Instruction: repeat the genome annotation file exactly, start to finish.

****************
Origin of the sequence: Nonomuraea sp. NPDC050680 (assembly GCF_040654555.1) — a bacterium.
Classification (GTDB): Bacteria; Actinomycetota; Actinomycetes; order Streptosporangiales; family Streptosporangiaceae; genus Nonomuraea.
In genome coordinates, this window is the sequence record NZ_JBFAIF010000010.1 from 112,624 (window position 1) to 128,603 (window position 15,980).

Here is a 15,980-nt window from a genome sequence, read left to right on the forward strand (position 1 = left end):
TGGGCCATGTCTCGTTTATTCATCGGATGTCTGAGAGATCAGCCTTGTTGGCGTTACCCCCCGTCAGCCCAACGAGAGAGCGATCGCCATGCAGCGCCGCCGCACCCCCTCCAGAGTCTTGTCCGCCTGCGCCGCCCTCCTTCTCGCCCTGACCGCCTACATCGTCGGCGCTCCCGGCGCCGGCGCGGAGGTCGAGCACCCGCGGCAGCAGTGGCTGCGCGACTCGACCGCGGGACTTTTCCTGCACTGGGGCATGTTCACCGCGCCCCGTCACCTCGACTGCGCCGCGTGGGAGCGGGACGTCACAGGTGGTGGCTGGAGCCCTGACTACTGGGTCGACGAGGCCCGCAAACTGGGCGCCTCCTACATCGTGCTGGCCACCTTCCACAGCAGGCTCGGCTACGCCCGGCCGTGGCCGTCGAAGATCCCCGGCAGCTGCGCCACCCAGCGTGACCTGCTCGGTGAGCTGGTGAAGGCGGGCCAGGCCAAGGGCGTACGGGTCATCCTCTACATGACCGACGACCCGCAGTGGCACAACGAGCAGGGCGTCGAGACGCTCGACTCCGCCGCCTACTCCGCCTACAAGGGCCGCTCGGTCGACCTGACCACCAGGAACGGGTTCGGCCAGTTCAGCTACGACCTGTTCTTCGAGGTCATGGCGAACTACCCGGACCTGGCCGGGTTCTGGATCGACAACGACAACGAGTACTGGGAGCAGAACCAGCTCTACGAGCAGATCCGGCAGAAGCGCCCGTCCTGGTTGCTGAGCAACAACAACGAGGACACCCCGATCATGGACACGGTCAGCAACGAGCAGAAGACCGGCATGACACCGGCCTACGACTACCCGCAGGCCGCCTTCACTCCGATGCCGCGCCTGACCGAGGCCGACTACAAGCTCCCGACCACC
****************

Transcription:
Origin of the sequence: Nonomuraea sp. NPDC050680 (assembly GCF_040654555.1) — a bacterium.
Classification (GTDB): Bacteria; Actinomycetota; Actinomycetes; order Streptosporangiales; family Streptosporangiaceae; genus Nonomuraea.
In genome coordinates, this window is the sequence record NZ_JBFAIF010000010.1 from 112,624 (window position 1) to 128,603 (window position 15,980).

Here is a 15,980-nt window from a genome sequence, read left to right on the forward strand (position 1 = left end):
TGGGCCATGTCTCGTTTATTCATCGGATGTCTGAGAGATCAGCCTTGTTGGCGTTACCCCCCGTCAGCCCAACGAGAGAGCGATCGCCATGCAGCGCCGCCGCACCCCCTCCAGAGTCTTGTCCGCCTGCGCCGCCCTCCTTCTCGCCCTGACCGCCTACATCGTCGGCGCTCCCGGCGCCGGCGCGGAGGTCGAGCACCCGCGGCAGCAGTGGCTGCGCGACTCGACCGCGGGACTTTTCCTGCACTGGGGCATGTTCACCGCGCCCCGTCACCTCGACTGCGCCGCGTGGGAGCGGGACGTCACAGGTGGTGGCTGGAGCCCTGACTACTGGGTCGACGAGGCCCGCAAACTGGGCGCCTCCTACATCGTGCTGGCCACCTTCCACAGCAGGCTCGGCTACGCCCGGCCGTGGCCGTCGAAGATCCCCGGCAGCTGCGCCACCCAGCGTGACCTGCTCGGTGAGCTGGTGAAGGCGGGCCAGGCCAAGGGCGTACGGGTCATCCTCTACATGACCGACGACCCGCAGTGGCACAACGAGCAGGGCGTCGAGACGCTCGACTCCGCCGCCTACTCCGCCTACAAGGGCCGCTCGGTCGACCTGACCACCAGGAACGGGTTCGGCCAGTTCAGCTACGACCTGTTCTTCGAGGTCATGGCGAACTACCCGGACCTGGCCGGGTTCTGGATCGACAACGACAACGAGTACTGGGAGCAGAACCAGCTCTACGAGCAGATCCGGCAGAAGCGCCCGTCCTGGTTGCTGAGCAACAACAACGAGGACACCCCGATCATGGACACGGTCAGCAACGAGCAGAAGACCGGCATGACACCGGCCTACGACTACCCGCAGGCCGCCTTCACTCCGATGCCGCGCCTGACCGAGGCCGACTACAAGCTCCCGACCACC